Returning to the larger room, the party finds that the air symbol on the floor is also glowing blue. They decided to tackle the Earth door next, and stepping through the blackness they find themselves in a small room, empty except for a table, on which sits a puzzle with simple rules and a difficult objective. Each member of the party attempts to solve the puzzle in turn until, while watching Stout’s thick fingered fumbling, Wry suddenly sees the solution. As expected, solving the puzzle causes the Earth symbol in the floor to glow, and buoyed by their success the party now feels brave enough to tackle the room marked Fire.

Behind this door they see a hallway leading to an open space with a signpost in the centre. The companions move towards the signpost, with Oriana, Pan and Wry at the front. As these three near the signpost, a wall of flame springs up behind them, separating them from the rest of the party.

Suddenly alone, the three begin to examine the space around them. They can see that the signpost has four arms, three of which point to corridors ranching away from this central area, and the fourth point back to way they came. The arm of the signpost pointing back towards their companions is labeled Frustration, the one to the left says Confusion, to the right is Danger, and straight ahead, Victory. At the end of each passage, crackling and casting sinister shadows, are three more walls of flame.

Pan wonders allowed if the walls of flame might not be like the walls of darkness with which they have now become familiar. Maybe these walls will also disappear once you have moved through them. To test this theory he moves away from the signpost and charges straight down the corridor towards Victory. However, as soon as he begins to move, the head of the signpost begins to rotate, and the second before he hits the wall of flame, it comes to rest. The arm pointing at the corridor has moved down now reads Danger, and, perhaps unsurprisingly, its wall of flames turns out to be distinctly flammable. On the other side of the wall Pan drops to the ground and rolls, he hurries to remove all his armour and clothing, and then piles it up and pisses on it, to douse the flames. He re-dresses, then examines the space he has found himself in. The walls either side of him are identical to those on the other side of the flames, and ahead of him is a third wall, equally bare. A dead end.

Meanwhile, back at the signpost, Wry and Oriana are studying the mechanism attached to the rotating head, and the area around the based of the post. With some arcane insight and a bit of trial and error, they were able to establish that the floor around the post was pressure sensitive, and the removal of weight from within this area would trigger the signpost and cause it to spin. Once Pan returned through the flames (mildly protected from a second scorching by his still damp clothes) the companions decided to split up, each moving simultaneously down one of the corridors not leading back to their friends. They set out, Wry towards Danger, Oriana Frustration, and Pan, once again towards Victory. This time, because they have been careful not to trigger the rotating mechanism, the flames disappear as Pan reaches them, and he find a now familiar Fire symbol waiting for him. Pan touches the symbol, and even as the other two swear and swat at their scorched limbs the flames behind them vanished, and the way back to their friends and the central chamber is once again clear.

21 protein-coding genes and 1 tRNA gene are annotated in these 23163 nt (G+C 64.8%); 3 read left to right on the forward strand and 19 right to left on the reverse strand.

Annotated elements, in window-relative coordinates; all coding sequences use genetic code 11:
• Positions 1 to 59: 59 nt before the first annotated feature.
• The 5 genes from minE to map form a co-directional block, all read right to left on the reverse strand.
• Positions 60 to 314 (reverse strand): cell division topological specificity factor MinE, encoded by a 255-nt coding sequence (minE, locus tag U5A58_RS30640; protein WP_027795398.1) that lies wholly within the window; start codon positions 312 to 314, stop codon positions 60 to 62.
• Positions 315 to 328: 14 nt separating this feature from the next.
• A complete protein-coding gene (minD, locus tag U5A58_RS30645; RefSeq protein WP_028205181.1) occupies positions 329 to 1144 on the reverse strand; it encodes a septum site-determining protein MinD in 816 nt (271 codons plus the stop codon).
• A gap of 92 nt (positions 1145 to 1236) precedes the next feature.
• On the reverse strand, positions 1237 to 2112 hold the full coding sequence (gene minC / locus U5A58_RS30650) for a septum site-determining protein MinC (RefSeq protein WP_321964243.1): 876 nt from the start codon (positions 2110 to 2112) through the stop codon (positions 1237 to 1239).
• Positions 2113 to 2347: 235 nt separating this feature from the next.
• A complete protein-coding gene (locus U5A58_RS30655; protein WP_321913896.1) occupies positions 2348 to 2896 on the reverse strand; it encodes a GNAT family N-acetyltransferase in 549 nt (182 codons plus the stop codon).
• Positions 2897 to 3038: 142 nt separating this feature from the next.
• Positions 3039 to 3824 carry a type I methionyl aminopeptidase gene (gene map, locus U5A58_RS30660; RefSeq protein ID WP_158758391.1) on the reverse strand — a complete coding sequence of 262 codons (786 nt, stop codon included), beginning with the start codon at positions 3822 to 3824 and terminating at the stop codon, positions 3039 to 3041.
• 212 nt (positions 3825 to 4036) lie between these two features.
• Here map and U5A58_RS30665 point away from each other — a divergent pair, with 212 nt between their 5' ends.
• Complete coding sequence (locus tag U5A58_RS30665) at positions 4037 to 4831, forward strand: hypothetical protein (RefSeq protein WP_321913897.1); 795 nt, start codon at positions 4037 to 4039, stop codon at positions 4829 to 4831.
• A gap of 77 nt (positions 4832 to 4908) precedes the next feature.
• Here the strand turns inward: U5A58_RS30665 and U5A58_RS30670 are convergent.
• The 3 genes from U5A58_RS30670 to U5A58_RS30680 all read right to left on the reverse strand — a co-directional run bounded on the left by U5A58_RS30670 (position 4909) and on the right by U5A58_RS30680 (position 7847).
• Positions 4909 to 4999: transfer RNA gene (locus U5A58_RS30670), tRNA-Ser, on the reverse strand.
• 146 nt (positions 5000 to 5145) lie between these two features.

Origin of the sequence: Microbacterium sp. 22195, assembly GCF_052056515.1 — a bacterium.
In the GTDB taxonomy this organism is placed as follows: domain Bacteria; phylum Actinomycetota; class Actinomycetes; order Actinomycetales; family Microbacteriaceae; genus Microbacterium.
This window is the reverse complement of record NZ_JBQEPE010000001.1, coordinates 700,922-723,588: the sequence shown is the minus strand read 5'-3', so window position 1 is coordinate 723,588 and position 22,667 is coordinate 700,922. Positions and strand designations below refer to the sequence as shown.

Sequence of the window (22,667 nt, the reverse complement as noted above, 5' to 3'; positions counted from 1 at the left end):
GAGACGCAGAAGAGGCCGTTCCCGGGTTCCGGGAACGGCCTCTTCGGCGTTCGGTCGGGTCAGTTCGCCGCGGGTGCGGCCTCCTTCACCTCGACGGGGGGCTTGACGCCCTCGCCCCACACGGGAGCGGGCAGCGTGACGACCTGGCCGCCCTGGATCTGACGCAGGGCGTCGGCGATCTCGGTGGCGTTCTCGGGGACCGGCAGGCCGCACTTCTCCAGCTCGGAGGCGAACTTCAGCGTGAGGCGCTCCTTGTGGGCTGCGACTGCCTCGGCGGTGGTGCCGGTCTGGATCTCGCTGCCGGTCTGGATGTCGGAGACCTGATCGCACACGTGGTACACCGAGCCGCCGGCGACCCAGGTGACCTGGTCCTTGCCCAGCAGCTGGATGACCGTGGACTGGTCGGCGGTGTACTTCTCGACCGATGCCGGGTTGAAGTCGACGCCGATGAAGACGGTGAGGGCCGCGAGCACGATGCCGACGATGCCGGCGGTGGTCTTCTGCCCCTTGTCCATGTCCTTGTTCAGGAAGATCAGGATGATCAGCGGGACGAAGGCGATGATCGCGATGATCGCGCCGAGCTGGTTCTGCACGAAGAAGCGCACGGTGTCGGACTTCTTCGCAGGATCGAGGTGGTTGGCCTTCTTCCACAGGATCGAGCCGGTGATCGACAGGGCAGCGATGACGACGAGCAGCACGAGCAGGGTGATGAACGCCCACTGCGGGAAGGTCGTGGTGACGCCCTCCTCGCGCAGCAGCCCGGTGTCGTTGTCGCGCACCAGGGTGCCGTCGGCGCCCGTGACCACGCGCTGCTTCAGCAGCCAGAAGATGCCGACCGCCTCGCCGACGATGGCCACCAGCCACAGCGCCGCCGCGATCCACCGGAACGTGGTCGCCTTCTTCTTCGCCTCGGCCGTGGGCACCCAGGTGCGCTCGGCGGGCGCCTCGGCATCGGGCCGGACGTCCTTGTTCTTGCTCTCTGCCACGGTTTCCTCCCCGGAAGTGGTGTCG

The final room is clearly designed by the same twisted mind. This time it is four party members (Dugery, Pan, Texh and Wry) who are trapped away from the rest, in a sealed room that four fountains disguised as statues begin rapidly to fill with water. The four companions feverishly try to disable each of the statues, either magically, mechanically or with brute force. Eventually they are successful, but not before the water has risen to a level far above the halfling’s head, or before it has begun to swirl like the insides of a murderous, man-sized top loader. The Water symbol appears, and glows, and it is a relief to all that a near drowning seems to have washed some of the pungent urine smell out of Pan’s clothing.

Back in the large circular chamber, the companions are uncertain about what their next move should be. They have now tried all of the doors out of this room without finding an exit. Unable to think of a better option, but wary about triggering another trap, the party moves towards the centre of the room, where all four symbols are now glowing like beacons. Once the last member had stepped inside the circle there is a clank of machinery, the floor beneath them shifts, and the circle inexorably begins to rise. They look up and feel fresh air on their faces as above them a circular gap opens and widens, pulling them towards the next stage of their adventure.

To be continued.

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MayJasper